Answer. A consumer in consumption of two commodities will be in equilibrium when he spends his limited income in such a way that the ratios of marginal utilities of the two commodities and their respective prices are equal arid MU falls as consumption increases.. Therefore, the two necessary conditions to attain consumer’s equilibrium in case of two commodities are: Question.15 Explain the conditions of producer’s equilibrium with the help of a numerical example. Use marginal cost and marginal revenue approach.
Answer. Producer’s equilibrium means that Combination of price and output which yields the producer maximum profit, and the profit declines as more is produced.
According to MR-MC approach, Producer’s equilibrium refers to the stage of that output level at which:
MC = MR
Every producer aims to maximize the total profits. For this, a firm compares its MR with its MC. Profits will increase as long as MR exceeds MC and profits will fall if MR is less than MC. So, equilibrium is not achieved when MC < MR as it is possible to add to profits by producing more. The producer is also not in equilibrium when MC>MR because benefit is less than the cost. It means, the firm will be at equilibrium only when MC = MR. Output beyond this level will reduce profits. In the above table, the producer will be in equilibrium when he produces 5 units of output as at this level his profits are maximum and both the conditions of equilibrium are satisfied.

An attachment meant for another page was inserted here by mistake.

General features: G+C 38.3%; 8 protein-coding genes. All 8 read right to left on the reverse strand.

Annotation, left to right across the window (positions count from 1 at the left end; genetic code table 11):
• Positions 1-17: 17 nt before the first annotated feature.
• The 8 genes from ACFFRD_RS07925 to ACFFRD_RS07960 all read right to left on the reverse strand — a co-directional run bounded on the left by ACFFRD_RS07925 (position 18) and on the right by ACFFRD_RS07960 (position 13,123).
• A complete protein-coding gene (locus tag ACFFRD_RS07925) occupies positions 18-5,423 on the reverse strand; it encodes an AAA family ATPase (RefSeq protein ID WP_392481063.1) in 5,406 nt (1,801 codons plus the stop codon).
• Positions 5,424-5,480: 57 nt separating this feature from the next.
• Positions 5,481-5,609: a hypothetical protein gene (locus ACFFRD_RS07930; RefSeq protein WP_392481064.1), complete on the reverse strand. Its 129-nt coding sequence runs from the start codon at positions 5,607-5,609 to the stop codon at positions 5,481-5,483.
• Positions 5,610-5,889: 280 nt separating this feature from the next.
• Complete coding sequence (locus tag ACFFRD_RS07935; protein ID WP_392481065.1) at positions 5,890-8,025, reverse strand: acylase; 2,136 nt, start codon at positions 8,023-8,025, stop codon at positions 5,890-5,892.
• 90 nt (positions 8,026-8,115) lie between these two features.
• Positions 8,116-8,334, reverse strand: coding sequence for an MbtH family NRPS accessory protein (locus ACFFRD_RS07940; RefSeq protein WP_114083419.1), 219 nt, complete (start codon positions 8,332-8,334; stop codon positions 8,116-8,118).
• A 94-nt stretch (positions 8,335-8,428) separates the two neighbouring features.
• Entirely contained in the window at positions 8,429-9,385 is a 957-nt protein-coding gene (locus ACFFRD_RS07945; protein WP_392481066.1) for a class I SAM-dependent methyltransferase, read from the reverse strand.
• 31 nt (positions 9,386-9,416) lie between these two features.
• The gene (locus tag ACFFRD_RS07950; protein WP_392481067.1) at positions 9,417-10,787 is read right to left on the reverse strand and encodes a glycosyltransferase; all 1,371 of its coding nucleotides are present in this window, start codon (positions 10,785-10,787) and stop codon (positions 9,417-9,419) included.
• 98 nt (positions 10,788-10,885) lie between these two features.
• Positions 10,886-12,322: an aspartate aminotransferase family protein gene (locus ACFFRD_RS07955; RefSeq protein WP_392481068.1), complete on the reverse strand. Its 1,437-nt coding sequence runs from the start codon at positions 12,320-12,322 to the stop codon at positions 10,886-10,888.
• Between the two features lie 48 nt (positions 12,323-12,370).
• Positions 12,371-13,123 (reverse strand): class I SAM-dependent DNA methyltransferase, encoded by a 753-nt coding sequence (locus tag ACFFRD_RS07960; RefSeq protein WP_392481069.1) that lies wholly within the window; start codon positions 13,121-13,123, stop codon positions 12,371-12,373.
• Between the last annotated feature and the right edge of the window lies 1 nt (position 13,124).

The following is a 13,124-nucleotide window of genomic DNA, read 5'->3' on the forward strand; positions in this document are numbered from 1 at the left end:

Question.16 Explain the meaning of excess supply of a commodity and its chain of effects on price, demand and supply of the commodity, (use diagram) Note: Explain the meaning of ‘excess supply of a commodity and its chain of effects on price, demand and supply of the commodity, (use a schedule) In the above table, equilibrium price is Rs 3 per unit and equilibrium quantity is 30 units. But suppose the market price is Rs 4 at which market supply is greater than the market demand. Competition among the sellers will lead to a decline in the price which will increase the demand and decrease supply to 30 units which is the equilibrium quantity.

SECTION B
Question.17 Define national income.
Answer. It refers to net money value of all the final goods and services produced by the normal residents of a country during a period of one year.